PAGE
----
Comprehensive urban projects centering on central train stations transformations can be a boon to a city and its urban environment. They can also be the center of a slow struggle between the public and the authorities. Such is the case of the rather well known Stuttgart 21 project which is focused on Stuttgart central train station. The station is to be upgraded to improve the high speed rail connections in Germany and Europe and allow for new urban developments in the city of Stuttgart itself. Stuttgart is an industrial city with plenty of traffic jams made of Mercedes cars, which also provide the city best known tourist attraction.
The Stuttgart 21 project itself has been in the air since the mid-1990s but ran into major opposition and demonstrations throughout the years, much of it the result of ignoring public discussion. The jist of the project is transforming the Stuttgart central train station from an end station to a through station improving the time of the ICE express trains in Germany and the intrenational trains crossing Europe (from Paris to Budapest and everywhere in between). This change calls for a 90 degree rotation of the train station alignment and also involves moving large chunks of the train tracks underground. Furthermore, like other projects of this magnitude, this project involves extensive changes to its surroundings. Moving the tracks underground frees up inner-city land for new urban construction resulting in plans for two new quarters inside the city (the Europa District and the Rosenstein Quarter). These projects promise to offer top notch contemporary urban qualities based on mixed-use and high density and also return some of the project costs. The project itself is currently estimated at 7-9 billion Euros, much of it covered by the federal German government and portions of it also covered by the state of Baden-Wurrtemberg (similar to the USA, Germany is also divided to states) and by the European Union itself.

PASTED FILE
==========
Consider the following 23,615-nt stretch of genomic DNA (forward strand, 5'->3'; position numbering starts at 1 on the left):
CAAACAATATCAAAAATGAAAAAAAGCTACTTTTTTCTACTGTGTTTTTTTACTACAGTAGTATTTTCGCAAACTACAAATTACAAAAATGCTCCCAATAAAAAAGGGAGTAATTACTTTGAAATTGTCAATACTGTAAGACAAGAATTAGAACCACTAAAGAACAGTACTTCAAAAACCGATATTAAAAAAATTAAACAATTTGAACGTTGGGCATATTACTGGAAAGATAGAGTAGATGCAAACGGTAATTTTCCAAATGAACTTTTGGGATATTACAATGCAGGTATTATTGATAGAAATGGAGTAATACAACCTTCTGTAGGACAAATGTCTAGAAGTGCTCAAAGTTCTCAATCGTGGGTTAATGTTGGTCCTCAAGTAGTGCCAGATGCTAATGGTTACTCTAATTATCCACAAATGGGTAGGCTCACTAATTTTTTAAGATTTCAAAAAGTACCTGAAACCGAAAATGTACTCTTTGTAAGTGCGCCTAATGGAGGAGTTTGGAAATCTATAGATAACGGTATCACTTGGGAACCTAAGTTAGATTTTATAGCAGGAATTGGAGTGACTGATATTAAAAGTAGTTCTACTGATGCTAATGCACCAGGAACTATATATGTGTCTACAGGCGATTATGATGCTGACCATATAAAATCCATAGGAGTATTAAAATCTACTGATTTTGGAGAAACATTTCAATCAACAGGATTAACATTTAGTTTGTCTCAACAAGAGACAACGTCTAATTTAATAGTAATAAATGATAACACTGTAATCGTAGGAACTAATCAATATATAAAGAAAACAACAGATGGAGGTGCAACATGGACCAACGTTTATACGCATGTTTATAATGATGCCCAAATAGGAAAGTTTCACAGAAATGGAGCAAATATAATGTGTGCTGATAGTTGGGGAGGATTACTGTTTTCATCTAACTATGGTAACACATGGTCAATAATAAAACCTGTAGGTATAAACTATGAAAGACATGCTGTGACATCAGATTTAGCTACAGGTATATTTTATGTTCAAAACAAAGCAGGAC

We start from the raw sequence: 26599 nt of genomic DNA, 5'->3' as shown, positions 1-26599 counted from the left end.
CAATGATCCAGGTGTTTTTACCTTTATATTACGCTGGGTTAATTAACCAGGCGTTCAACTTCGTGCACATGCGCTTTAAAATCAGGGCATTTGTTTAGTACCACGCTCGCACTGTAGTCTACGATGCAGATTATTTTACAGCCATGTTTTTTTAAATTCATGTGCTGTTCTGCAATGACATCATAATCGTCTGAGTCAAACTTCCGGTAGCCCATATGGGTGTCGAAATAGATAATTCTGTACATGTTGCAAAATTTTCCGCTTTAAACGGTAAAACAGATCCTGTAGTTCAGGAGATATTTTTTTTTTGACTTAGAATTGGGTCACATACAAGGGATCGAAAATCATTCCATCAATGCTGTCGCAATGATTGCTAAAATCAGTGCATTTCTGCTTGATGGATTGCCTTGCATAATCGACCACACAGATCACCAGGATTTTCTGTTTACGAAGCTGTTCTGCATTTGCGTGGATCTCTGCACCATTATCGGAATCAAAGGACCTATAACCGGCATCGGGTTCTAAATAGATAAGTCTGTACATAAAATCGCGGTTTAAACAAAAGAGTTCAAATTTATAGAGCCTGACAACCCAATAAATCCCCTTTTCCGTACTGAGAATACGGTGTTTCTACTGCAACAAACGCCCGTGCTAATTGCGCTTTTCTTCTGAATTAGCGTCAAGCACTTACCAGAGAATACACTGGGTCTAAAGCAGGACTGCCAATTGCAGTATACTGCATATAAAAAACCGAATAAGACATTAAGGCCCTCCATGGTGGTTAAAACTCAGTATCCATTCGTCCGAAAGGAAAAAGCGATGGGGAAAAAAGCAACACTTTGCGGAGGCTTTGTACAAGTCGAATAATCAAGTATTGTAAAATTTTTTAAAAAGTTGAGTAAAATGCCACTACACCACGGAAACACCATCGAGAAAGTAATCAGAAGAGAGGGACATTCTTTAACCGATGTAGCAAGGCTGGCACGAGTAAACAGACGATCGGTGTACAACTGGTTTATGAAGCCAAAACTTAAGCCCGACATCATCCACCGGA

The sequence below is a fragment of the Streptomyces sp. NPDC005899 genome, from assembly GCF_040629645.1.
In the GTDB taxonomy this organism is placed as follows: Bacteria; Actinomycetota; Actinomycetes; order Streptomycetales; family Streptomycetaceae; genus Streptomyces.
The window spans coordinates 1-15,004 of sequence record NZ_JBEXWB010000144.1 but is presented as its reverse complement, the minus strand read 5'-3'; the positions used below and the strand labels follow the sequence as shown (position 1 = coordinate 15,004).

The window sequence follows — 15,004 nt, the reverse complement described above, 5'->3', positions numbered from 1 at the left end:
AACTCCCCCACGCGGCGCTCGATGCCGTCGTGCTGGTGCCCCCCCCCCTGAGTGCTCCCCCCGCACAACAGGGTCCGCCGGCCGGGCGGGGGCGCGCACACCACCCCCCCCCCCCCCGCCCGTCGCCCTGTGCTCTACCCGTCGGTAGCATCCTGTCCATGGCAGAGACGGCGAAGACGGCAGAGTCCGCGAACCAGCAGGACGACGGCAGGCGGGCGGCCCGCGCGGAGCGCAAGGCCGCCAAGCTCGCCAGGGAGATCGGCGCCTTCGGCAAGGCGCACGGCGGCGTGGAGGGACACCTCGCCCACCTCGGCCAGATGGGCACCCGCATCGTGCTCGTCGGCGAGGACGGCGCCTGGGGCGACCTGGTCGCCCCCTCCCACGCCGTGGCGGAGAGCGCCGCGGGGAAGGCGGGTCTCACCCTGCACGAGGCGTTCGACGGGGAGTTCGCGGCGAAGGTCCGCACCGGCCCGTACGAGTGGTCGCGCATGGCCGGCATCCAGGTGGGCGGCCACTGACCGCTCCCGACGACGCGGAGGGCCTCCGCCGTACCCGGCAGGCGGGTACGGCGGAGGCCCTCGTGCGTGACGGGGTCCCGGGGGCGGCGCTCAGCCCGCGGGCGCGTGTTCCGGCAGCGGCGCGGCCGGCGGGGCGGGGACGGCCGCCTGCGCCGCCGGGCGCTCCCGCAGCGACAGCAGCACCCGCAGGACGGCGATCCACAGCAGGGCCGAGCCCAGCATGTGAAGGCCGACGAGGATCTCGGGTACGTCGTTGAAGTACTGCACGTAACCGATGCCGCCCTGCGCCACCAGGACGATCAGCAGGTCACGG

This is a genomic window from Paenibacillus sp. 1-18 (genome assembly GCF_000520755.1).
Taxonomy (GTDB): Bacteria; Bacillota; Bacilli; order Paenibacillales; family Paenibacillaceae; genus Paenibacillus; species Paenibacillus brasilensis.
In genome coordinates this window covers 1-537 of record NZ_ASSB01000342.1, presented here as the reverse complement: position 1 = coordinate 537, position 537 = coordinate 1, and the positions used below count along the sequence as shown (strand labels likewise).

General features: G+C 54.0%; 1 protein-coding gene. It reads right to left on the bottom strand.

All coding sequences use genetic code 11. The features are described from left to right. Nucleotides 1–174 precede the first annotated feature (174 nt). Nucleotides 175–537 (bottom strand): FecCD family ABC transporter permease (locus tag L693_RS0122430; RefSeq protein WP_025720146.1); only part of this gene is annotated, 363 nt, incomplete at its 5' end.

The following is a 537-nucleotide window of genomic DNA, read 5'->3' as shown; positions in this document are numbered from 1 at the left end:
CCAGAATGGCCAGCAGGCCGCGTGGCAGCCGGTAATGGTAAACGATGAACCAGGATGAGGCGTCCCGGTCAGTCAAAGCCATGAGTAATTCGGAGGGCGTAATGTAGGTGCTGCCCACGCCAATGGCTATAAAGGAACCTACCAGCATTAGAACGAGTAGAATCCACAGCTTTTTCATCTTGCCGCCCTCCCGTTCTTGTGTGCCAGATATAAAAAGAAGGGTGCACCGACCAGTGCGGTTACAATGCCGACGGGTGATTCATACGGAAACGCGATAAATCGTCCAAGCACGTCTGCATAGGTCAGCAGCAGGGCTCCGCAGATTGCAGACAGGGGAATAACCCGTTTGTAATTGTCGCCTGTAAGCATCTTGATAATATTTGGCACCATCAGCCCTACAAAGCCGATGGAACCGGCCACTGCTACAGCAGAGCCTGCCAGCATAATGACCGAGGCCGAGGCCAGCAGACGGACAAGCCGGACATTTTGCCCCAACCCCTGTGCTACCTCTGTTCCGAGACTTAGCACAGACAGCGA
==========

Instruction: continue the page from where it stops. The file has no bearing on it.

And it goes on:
While visiting the project grounds last summer and the extensive visitor center at the station it seemed like the project people are very proud of the engineering feats that are needed for the realisation of this project. While engineering capacity is extermely important, the main cause for the project two decades delay was the missing public dialogue. The Stuttgart 21 project is also the main reason that the Green Party is now in control in Baden-Wurrtemberg, a traditionally conservative area with a strong industrial inclination. The Greens, after initiating the public consultation have managed to somewhat improve the project and actually get it finally going.
Still controversial after all these years
In conclusion, the Germans could learn a lot from the Dutch way of engaging with the public and I certainly hope other public entities in Germany (and elsewhere) can learn from the lessons offered by this extensive and slow project.
For further information on this project (which is called now Stuttgart-Ulm rail project) you can visit its website here. The rather long clip below sums up the entire transformation (at least from the authorities point of view):